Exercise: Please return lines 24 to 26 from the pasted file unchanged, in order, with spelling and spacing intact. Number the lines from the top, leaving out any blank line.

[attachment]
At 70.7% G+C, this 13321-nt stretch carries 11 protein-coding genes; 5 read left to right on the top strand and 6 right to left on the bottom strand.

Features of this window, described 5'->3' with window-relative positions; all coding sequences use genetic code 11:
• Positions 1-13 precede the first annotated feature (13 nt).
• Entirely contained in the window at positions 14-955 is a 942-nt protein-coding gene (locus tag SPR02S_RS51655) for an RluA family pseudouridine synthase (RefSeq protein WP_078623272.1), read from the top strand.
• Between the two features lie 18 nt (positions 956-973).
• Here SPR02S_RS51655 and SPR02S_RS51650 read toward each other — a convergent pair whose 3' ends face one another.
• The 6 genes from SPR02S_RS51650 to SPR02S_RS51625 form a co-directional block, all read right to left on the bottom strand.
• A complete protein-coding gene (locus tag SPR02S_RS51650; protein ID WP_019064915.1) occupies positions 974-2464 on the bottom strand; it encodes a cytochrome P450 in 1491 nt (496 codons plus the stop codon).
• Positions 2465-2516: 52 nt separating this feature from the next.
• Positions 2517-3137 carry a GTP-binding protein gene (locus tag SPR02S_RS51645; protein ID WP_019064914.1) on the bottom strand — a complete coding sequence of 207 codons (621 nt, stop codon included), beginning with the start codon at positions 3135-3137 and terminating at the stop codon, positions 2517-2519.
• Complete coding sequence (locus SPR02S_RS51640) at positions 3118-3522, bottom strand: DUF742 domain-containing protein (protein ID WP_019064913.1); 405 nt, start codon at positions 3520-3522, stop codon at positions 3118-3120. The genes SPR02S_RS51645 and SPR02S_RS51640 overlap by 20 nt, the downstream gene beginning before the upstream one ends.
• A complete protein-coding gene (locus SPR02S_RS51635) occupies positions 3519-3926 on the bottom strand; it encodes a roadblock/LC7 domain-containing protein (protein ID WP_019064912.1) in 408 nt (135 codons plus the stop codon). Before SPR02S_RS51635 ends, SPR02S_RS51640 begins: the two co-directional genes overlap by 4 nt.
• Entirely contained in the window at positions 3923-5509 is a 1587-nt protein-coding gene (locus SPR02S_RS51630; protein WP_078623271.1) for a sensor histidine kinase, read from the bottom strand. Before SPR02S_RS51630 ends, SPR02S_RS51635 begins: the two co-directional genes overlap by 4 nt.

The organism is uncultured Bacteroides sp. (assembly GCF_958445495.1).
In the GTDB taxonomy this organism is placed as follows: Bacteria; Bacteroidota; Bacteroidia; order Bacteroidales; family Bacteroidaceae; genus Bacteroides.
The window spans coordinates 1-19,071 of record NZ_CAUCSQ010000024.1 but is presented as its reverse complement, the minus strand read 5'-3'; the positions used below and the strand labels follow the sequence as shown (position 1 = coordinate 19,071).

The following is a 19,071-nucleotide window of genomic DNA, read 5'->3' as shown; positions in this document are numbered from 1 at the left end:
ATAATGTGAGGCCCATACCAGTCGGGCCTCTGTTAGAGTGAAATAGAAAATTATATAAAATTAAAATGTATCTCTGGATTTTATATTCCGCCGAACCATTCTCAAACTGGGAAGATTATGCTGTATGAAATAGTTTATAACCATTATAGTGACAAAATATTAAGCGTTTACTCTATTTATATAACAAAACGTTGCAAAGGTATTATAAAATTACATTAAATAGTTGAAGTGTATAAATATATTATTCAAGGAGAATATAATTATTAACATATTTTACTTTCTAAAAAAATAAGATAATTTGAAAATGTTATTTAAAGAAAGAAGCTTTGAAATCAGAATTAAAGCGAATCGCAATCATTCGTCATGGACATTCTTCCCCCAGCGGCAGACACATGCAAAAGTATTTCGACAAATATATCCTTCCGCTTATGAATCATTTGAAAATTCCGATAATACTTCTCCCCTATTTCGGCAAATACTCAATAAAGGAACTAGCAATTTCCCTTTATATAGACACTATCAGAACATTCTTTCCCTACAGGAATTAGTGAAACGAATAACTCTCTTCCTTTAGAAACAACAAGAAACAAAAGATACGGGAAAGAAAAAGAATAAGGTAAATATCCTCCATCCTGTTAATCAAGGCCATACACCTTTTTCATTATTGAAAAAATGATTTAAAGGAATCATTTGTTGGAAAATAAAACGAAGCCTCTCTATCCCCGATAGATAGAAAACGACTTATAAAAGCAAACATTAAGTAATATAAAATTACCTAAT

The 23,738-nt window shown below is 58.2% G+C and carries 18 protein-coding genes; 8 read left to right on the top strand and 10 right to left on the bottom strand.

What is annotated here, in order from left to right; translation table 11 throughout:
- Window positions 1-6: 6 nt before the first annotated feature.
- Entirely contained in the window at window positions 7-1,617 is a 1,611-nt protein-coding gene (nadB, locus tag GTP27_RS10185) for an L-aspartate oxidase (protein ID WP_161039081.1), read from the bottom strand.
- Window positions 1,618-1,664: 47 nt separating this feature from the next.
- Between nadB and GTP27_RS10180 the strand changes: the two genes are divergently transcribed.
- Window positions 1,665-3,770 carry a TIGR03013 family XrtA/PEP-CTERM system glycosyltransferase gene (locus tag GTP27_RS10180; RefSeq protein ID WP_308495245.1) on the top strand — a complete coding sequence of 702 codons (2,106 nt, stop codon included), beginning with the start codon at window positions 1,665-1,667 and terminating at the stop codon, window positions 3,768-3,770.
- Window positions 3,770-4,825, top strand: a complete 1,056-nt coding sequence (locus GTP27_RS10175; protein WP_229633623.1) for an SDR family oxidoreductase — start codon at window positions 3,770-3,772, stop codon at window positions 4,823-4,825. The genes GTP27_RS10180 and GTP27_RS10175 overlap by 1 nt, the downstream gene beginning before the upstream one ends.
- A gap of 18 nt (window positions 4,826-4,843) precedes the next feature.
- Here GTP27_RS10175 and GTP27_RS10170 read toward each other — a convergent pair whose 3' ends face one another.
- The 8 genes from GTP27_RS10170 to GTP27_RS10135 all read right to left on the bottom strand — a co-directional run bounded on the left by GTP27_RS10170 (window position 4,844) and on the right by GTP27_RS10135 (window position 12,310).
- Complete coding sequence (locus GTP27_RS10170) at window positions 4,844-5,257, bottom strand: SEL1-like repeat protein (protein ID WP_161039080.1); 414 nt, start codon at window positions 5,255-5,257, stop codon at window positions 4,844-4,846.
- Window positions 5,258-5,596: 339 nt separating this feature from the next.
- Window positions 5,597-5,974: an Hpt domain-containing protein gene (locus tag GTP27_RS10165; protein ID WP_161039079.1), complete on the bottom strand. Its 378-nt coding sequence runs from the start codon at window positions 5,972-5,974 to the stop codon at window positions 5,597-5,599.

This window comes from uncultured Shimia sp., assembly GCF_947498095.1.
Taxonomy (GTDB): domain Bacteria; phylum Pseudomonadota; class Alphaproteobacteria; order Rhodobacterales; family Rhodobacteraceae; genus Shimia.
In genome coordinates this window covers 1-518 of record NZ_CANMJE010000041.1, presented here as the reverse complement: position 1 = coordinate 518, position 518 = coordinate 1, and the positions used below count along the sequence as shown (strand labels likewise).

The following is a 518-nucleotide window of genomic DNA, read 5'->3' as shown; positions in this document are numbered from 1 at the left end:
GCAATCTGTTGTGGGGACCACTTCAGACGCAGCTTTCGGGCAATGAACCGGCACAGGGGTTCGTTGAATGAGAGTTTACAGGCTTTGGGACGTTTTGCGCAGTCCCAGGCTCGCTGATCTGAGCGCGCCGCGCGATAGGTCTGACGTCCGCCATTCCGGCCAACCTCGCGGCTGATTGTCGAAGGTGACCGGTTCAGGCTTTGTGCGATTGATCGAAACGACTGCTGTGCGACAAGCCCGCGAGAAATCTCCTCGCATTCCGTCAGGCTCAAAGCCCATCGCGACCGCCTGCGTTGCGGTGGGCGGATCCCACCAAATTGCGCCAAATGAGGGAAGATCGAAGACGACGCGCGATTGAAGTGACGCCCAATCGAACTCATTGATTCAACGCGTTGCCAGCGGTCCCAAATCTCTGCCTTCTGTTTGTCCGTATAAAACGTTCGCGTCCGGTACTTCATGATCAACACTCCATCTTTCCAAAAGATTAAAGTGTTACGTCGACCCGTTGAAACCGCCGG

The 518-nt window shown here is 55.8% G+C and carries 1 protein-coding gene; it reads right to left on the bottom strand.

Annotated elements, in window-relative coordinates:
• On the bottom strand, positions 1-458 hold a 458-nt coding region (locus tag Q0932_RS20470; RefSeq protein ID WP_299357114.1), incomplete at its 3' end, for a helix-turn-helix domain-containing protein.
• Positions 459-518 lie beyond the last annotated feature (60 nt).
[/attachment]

- Between nadB and GTP27_RS10180 the strand changes: the two genes are divergently transcribed.
- Window positions 1,665-3,770 carry a TIGR03013 family XrtA/PEP-CTERM system glycosyltransferase gene (locus tag GTP27_RS10180; RefSeq protein ID WP_308495245.1) on the top strand — a complete coding sequence of 702 codons (2,106 nt, stop codon included), beginning with the start codon at window positions 1,665-1,667 and terminating at the stop codon, window positions 3,768-3,770.
- Window positions 3,770-4,825, top strand: a complete 1,056-nt coding sequence (locus GTP27_RS10175; protein WP_229633623.1) for an SDR family oxidoreductase — start codon at window positions 3,770-3,772, stop codon at window positions 4,823-4,825. The genes GTP27_RS10180 and GTP27_RS10175 overlap by 1 nt, the downstream gene beginning before the upstream one ends.